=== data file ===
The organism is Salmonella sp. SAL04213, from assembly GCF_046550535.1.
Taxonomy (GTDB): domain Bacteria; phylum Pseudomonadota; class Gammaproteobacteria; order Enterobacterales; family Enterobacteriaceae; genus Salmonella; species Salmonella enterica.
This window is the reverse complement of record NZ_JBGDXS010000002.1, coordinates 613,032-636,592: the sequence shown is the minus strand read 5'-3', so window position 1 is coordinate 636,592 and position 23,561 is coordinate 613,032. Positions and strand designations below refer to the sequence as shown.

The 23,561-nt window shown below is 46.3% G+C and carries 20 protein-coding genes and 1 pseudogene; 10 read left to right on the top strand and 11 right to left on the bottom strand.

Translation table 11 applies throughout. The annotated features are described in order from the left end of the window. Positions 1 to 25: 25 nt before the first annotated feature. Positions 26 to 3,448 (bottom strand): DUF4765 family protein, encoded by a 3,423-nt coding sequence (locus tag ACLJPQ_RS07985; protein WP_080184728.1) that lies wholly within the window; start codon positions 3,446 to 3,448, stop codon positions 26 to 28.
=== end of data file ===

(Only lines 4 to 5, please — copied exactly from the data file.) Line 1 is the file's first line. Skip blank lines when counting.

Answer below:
The 23,561-nt window shown below is 46.3% G+C and carries 20 protein-coding genes and 1 pseudogene; 10 read left to right on the top strand and 11 right to left on the bottom strand.

Translation table 11 applies throughout. The annotated features are described in order from the left end of the window. Positions 1 to 25: 25 nt before the first annotated feature. Positions 26 to 3,448 (bottom strand): DUF4765 family protein, encoded by a 3,423-nt coding sequence (locus tag ACLJPQ_RS07985; protein WP_080184728.1) that lies wholly within the window; start codon positions 3,446 to 3,448, stop codon positions 26 to 28.